Growing terrific marijuana is only part of the story (although it's a very important one). The next step is to dry it well. Here are the main options for drying marijuana.
If this sounds rather like hanging clothes out to dry, that's because it's essentially what it is. Old-school drip-drying takes the longest, but it's this long, gentle drying process which gives the best marijuana its smooth taste.
- Do remove extra leaves from the stems before hanging them up. This improves air flow, which helps prevent mould.
- Don't forget to keep checking for mould at least once a day and remove any infected buds.
This is a more modern take on line drying. The basic principle is the same but cages are used instead of lines. This gives a lot more flexibility. The cages can be hung from lines, but they can also be moved around, so, for example, a cage next to a fan or dehumidifier can be turned regularly to ensure that the effect is felt evenly without having to work around the practicalities of power outlets and cables.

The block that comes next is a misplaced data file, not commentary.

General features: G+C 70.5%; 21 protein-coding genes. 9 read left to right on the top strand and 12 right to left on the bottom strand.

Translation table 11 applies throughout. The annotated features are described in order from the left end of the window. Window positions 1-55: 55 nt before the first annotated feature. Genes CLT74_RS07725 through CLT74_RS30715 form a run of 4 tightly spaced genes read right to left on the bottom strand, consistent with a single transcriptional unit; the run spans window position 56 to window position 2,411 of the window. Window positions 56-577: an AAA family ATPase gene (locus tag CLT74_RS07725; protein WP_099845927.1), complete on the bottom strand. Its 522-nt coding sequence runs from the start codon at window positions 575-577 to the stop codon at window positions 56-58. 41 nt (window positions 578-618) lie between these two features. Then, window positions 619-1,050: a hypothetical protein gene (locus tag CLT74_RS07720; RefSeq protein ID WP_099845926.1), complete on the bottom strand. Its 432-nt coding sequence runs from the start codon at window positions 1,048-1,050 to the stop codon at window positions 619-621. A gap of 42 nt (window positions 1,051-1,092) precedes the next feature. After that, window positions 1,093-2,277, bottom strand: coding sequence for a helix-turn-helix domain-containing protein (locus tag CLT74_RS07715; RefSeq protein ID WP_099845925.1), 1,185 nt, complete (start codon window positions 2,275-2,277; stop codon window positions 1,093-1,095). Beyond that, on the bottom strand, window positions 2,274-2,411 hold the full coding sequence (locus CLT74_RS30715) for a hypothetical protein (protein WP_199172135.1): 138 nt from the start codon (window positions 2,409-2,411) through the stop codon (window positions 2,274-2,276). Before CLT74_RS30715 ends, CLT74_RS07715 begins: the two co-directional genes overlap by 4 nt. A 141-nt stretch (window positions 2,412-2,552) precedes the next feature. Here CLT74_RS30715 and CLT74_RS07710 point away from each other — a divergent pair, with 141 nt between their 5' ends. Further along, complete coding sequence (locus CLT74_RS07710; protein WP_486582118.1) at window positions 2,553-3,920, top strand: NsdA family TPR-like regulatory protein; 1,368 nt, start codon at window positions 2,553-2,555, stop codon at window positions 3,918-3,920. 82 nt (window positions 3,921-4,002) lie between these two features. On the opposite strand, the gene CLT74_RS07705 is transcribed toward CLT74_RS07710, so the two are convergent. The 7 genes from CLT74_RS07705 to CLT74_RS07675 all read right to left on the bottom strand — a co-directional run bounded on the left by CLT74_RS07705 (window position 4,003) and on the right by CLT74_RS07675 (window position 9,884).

- Do watch for mould. We know we've said this before but it's really important. Remove any infected buds immediately or you could lose your whole harvest.
- Don't let the air get too dry. Marijuana dries best in an atmosphere of about 10% humidity. Completely dry atmospheres can actually damage the flavour.
While screen drying may sound like a convenient and space-saving way to dry marijuana, it's actually by far the least effective of the three main methods. First of all screen drying requires removing the buds from the leaves which firstly requires removing the leaves from the stems. For those growing very small quantities for personal use, this could feasibly be done while watching TV, but for larger harvests, it's a fairly major task. Secondly buds of different sizes dry at different rates, so unless you're prepared to go through the additional step of sizing them or of literally checking each bud throughout the drying process, there is a very strong chance that you'll end up with unevenly-dried buds. Also as the water drips from the buds onto the screen, it can create damp patches underneath the buds which is bad for both the drying
process and from the point of view of preventing mould. You need to make regular checks to prevent this, which is again more effort.
- Do think of screen drying as a way to deal with any small buds which would be difficult to dry on a line or in a cage.
- Don't let damp patches develop. They can cause serious problems.